The Operations Officer works across the School of Psychology, Politics and Sociology with a view to work collaboratively with academic staff and students to help foster students sense of belonging, good communication (e.g. encourage student voice) and ensure the student voice is heard.
Psychology administration team
There is a dedicated Psychology administration team who respond to and assist students with all administrative support and enquiries.
The Technician Team supports all psychology students with any IT related difficulties or issues, in addition to overseeing and maintaining all aspects of laboratory provision, as well as supporting students’ research activity and use of software.
Virtual Learning Environment
All students will have access to a programme specific blackboard discussion board whereby they can raise issues, ask questions and provide feedback regarding their ongoing experience of the programme. Audio and/or visual recording of lectures is encouraged throughout the duration of the programme in addition to the use of flipped learning video recordings, readings or preparatory work prior to teaching.
Whilst the programme is delivered at the Canterbury Campus, all students have access to access to the: four libraries; computing facilities; software supporting data collection and analysis in psychological research; learning resources (e.g. text, journals), and other online resources to support them on the programme at all CCCU Campuses (Canterbury, Medway, Salomons).
Throughout the year Psychology and/or Student Union groups (e.g. PsySoc) will run social events (e.g. quiz evenings, talent nights etc.) for all psychology students. There is also a Psychology Facebook page and twitter feed to encourage, and build an integrated psychology community.
On this BPS accredited course, we adopt an applied approach to teaching and learning to develop your academic and professional skills for a career in forensic and investigative psychology.Belinda SiesmaaProgramme Director
To obtain the MSc qualification, you must pass a total of 180 credits which includes: four ‘content modules’ (20 credits each), two ‘research methods modules’ (20 credits each) and a research project (60 credits).
The assessment methods used within the programme aim to provide a wide range of methods for students to demonstrate and enhance their forensic and investigative psychological skills from both a theoretical and applied approach.
The MSc Forensic and Investigative Psychology Assessment Strategy conforms to the Universities Regulations and Credit Framework for the Conferment of Awards (September, 2016). For each 20 credit module, the summative assessments are weighted at 4000 words or equivalent. In addition, each assignment enables students to develop transferable skills they can then draw upon when working within forensic settings and/or pursuing the Stage 2 – QFP.
Modules may also include formative assessments (e.g. ungraded work). Whilst formative assessments do not contribute to a students’ grades, completion of these enhance their forensic and investigate psychological skills from both a personal and professional development perspective.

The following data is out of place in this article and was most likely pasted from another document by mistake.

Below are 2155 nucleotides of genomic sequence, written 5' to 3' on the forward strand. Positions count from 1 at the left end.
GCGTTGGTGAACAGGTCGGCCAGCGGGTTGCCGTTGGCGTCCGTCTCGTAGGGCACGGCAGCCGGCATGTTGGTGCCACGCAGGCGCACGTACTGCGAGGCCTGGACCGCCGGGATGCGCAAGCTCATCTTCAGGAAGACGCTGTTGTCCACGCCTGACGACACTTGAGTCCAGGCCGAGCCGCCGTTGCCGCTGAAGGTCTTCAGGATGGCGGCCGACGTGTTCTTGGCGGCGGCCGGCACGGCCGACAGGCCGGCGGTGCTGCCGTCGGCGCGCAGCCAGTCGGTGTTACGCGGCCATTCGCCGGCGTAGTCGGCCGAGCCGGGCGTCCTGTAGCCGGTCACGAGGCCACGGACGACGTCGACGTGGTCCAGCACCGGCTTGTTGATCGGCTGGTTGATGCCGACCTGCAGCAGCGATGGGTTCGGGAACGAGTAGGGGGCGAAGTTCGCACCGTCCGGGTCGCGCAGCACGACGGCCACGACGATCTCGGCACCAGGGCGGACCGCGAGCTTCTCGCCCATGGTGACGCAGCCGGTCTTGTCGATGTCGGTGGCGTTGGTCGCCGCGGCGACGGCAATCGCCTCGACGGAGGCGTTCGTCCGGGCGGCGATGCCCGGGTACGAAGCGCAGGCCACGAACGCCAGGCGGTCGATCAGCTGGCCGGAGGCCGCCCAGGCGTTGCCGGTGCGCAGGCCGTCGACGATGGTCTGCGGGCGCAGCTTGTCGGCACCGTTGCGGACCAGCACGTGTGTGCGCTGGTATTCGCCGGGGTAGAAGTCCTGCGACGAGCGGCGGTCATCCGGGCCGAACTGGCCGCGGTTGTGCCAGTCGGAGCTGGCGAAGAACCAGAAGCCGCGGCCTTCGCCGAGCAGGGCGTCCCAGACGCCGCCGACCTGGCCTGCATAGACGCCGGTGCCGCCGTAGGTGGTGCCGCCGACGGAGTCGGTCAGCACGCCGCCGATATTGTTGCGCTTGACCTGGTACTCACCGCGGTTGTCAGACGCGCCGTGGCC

Each of the 20 credit modules generally have two summative assessments drawn from the following range: written assignments (e.g. critical review of the literature); presentations (e.g. oral, visual); practical assignments and reports (e.g. case study, consultation essay, American Psychology Association (APA) style data analysis report, APA style research report). The 60 credit Research Project is comprised of both formative and summative assessment(s), including a 15000 word dissertation.
Upon completion of this programme, students may explore opportunities to work within forensic environments, seek employment with forensic mental health services (e.g. NHS, private sector), pursue employment as a probation officer, prison officer, assistant psychologist or police officer roles or further education (e.g. PhD, Doctorate clinical and Forensic Psychology).
Government loans of up to £11,222 are available for some postgraduate Master’s courses for students starting their course from 1 August 2020. Loans are subject to both personal and course eligibility criteria.
The rules around course eligibility mean that in some cases it may depend on how you are studying (full-time or part-time) as to whether you can apply for a postgraduate loan. To check whether your course is eligible, you can email the Student Fees Team or call 01227 923 948.
We offer alumni discounts on CCCU Postgraduate Taught, PGCE Primary and Secondary, and Masters by Research courses for eligible students.
Tuition fees for all courses which last more than one academic year are payable on an annual basis, except where stated.
There will be an annual inflationary increase in tuition fees for this course where the course lasts more than one academic year. For further information read the 2021/22 Tuition fee statements and continuing fee information.